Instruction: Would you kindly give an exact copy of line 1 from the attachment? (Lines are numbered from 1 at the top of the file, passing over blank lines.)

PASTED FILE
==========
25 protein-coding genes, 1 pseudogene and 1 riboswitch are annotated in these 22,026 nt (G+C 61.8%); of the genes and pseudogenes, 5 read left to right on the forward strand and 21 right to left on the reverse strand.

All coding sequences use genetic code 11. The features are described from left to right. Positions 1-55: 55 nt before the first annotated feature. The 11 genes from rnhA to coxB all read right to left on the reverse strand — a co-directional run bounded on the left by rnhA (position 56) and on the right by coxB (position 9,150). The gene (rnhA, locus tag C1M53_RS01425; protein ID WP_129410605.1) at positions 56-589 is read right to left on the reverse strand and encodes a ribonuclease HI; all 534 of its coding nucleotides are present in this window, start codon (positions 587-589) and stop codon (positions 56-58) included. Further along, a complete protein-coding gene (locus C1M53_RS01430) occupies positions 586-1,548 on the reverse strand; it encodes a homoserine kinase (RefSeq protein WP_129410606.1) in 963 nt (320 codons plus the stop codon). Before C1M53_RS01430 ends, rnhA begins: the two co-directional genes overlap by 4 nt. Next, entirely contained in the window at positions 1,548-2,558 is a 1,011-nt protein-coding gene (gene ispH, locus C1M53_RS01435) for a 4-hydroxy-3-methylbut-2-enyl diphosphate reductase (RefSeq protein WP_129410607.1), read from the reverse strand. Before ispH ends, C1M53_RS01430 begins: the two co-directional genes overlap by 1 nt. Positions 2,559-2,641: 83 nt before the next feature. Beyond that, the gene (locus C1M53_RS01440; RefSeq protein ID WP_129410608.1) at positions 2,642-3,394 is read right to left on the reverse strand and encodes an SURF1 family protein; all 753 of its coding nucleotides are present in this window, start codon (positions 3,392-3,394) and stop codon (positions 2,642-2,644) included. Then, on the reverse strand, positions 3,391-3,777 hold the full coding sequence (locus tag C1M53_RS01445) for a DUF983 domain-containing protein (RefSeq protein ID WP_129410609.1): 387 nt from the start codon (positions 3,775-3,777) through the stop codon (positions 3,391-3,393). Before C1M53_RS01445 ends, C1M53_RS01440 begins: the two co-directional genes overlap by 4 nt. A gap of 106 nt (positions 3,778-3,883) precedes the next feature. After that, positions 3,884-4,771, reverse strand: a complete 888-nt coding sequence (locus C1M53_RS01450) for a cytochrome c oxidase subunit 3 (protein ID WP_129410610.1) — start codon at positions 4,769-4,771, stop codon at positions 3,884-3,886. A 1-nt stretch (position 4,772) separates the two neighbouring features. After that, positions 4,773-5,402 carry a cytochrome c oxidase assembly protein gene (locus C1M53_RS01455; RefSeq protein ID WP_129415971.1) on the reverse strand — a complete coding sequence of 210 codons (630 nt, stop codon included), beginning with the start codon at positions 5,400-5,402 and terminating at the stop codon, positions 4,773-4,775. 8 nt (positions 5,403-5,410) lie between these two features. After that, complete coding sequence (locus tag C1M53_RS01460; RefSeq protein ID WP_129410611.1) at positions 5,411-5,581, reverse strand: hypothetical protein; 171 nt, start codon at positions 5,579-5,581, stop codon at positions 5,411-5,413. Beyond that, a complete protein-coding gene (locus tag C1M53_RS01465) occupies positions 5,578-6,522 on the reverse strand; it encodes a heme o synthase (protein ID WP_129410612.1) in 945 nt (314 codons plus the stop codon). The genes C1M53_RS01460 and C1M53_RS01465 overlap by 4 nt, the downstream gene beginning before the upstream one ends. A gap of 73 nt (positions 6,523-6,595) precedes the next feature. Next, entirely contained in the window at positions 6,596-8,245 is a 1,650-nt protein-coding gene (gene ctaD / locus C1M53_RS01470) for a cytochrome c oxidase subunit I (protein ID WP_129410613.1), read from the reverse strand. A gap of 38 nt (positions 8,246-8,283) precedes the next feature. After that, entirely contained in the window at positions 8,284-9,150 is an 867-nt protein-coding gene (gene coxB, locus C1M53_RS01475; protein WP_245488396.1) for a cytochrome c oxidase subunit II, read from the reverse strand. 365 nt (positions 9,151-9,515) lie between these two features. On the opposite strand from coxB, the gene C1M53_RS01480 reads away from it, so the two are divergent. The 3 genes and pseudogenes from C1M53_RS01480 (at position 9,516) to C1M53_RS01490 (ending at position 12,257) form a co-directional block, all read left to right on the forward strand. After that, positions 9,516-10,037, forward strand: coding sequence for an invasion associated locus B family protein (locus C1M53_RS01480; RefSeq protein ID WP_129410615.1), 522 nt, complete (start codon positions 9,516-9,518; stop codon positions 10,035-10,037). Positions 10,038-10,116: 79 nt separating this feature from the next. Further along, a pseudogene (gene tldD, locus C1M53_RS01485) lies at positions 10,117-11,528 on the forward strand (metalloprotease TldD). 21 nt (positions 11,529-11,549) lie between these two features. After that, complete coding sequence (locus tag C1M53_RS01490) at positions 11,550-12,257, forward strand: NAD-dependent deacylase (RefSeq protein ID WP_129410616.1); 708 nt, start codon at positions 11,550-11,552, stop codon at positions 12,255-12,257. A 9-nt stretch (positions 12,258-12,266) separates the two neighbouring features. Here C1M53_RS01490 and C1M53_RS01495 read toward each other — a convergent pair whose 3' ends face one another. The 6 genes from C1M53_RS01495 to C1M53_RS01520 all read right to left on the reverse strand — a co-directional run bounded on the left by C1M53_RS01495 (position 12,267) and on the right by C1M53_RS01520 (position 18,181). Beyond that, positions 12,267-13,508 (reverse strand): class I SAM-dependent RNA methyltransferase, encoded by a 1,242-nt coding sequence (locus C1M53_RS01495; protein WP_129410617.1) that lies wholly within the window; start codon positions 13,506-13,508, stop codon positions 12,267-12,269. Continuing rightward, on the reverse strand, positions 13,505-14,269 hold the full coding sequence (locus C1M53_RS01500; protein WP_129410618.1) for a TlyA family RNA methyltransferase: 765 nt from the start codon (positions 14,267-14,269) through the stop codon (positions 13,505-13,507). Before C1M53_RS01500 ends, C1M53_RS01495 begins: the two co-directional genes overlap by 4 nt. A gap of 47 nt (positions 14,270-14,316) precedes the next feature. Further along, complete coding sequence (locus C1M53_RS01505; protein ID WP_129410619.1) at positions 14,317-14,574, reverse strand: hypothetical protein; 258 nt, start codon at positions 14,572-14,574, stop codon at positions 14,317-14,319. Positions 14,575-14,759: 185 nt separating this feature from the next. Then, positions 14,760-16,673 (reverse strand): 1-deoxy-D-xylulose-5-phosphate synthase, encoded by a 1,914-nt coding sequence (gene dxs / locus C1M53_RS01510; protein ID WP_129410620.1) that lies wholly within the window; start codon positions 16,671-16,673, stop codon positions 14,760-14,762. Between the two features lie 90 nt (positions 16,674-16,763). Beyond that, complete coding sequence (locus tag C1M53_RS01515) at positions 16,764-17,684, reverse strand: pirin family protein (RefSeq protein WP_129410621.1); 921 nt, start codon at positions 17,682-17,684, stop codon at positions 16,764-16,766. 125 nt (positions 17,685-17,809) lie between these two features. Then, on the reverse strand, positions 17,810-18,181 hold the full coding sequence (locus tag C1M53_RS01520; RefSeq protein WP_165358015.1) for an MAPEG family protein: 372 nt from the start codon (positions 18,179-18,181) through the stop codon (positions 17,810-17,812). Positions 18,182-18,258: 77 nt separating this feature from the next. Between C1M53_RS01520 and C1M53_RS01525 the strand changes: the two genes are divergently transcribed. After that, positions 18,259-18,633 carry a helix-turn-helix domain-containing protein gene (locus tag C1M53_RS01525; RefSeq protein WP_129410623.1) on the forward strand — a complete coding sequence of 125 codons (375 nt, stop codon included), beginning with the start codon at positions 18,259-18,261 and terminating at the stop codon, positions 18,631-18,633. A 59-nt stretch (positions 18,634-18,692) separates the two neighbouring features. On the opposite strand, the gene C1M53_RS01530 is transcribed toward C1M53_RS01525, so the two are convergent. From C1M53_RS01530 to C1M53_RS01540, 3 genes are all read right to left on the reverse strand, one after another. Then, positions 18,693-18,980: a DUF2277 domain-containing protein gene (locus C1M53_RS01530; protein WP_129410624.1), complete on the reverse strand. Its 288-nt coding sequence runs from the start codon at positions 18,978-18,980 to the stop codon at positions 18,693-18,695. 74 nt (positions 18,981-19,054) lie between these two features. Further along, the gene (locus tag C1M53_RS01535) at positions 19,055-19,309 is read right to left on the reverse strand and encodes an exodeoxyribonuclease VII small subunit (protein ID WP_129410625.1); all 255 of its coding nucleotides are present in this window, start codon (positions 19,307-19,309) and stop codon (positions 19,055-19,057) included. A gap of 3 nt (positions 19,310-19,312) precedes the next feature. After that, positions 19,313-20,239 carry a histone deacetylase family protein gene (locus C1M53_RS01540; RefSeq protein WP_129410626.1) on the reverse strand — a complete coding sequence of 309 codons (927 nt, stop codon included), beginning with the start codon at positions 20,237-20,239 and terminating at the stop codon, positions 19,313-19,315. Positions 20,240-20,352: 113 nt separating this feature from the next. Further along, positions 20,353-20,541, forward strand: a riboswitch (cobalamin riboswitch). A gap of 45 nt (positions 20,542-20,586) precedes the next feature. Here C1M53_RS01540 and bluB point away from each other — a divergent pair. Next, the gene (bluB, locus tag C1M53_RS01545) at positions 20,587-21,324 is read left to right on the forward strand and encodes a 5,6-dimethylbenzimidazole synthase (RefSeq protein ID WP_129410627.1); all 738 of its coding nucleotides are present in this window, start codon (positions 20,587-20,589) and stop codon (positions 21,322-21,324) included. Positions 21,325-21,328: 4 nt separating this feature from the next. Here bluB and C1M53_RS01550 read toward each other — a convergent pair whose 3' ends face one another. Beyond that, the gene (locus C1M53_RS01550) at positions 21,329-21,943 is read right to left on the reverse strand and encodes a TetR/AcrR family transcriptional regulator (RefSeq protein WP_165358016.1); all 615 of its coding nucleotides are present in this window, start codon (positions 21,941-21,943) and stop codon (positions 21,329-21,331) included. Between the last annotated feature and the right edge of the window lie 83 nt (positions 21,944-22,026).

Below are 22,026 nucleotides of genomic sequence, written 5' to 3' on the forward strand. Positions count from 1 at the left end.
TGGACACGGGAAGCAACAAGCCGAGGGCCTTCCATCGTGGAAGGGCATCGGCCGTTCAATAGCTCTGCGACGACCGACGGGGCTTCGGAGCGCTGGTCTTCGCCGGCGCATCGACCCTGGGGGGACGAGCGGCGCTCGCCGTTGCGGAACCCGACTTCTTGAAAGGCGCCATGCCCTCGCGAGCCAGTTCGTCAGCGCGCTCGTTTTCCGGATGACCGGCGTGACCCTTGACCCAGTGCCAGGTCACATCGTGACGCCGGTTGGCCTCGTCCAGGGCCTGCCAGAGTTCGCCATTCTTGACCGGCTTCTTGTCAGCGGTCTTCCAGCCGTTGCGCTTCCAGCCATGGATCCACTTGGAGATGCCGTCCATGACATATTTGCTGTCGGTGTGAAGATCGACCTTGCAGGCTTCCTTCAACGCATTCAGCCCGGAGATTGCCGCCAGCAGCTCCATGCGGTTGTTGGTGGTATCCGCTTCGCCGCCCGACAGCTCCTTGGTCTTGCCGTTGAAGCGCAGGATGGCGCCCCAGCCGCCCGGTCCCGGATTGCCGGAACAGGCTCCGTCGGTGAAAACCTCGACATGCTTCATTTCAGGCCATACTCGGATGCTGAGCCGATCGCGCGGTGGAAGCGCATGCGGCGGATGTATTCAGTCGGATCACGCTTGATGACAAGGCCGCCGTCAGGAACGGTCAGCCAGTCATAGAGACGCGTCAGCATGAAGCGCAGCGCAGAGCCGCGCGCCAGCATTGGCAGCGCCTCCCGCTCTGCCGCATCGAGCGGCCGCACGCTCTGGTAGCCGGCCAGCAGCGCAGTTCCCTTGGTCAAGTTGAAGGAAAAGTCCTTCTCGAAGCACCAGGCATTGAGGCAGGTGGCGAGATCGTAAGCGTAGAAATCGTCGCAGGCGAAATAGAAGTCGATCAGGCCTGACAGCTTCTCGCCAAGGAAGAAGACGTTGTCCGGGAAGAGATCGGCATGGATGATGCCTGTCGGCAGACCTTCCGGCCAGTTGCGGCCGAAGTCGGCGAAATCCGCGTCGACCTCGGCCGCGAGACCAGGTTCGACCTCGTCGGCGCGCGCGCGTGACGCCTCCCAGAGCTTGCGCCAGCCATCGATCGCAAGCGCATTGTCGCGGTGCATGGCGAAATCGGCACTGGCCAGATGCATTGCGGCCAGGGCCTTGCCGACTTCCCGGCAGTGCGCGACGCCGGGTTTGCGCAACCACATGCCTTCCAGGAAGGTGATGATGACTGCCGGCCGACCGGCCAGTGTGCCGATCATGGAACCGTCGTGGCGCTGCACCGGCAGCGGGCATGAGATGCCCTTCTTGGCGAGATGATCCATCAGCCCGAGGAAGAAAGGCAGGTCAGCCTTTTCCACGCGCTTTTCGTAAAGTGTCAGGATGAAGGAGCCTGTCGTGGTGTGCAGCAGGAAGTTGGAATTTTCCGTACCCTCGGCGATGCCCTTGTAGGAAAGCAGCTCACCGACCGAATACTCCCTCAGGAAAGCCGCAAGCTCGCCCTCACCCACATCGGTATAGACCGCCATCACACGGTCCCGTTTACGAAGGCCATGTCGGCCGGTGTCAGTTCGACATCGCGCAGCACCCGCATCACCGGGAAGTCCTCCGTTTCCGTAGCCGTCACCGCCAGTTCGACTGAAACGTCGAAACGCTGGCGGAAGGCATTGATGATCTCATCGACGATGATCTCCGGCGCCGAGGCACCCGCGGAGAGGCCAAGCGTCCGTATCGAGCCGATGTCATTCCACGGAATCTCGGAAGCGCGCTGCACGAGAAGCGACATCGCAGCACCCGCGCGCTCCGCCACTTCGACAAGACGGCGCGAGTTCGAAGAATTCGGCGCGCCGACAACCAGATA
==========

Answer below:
25 protein-coding genes, 1 pseudogene and 1 riboswitch are annotated in these 22,026 nt (G+C 61.8%); of the genes and pseudogenes, 5 read left to right on the forward strand and 21 right to left on the reverse strand.